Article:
More about Nightmares

I became aware of TheoFantastique many years ago.  Being new to social media myself, I was impressed at how professional and intelligent the site was.  Eventually I decided to introduce myself to John Morehead, the creator behind it.  (It is possible to be shy on the internet, so this took a few years.)  When Holy Horror came out I asked if TheoFantastique would post a review of it and got an even better response with an interview.  Now that Nightmares with the Bible is out the tradition has been kept going.  If you’d like to see an interview on the book take a look here.  One of the topics that comes up in discussion is how popular culture—TheoFantastique is cleverly named in that regard—influences the way we think about religion.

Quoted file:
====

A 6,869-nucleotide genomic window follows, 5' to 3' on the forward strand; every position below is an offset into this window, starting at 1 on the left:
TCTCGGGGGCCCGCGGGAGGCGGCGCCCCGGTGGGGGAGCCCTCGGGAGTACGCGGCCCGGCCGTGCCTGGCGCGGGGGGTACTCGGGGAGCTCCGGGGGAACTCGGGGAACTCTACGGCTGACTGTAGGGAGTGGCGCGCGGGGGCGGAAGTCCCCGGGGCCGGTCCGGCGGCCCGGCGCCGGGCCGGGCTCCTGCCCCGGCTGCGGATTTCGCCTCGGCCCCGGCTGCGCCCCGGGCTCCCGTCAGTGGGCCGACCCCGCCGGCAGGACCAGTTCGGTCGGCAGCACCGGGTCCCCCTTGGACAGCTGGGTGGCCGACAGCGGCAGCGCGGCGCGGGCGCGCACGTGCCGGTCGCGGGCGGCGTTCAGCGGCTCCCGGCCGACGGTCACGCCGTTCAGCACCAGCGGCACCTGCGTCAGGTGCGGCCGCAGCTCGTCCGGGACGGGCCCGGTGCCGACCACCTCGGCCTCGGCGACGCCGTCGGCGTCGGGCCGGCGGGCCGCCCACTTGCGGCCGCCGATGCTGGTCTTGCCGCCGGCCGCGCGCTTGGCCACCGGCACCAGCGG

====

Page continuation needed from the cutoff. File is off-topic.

Religious studies was, not so long ago, a growing field.  Many of us have been trying to understand why interest began to sag, somewhat abruptly, and came to the point that it now feels like an endangered species.  Two of the consequences of this are important: one is that we don’t invest in studying what motivates just about everything in American politics and society, and the second is that the average person gets her or his information about religion from popular culture.  Movies, for example, are impactful, brief, and entertaining.  Humans are visual learners and although books punch above their weight in the learning division, having someone show you something is faster and requires less commitment than reading.  Academics, most of whom love reading, have been very slow to cotton onto this fact.  Society learns by looking.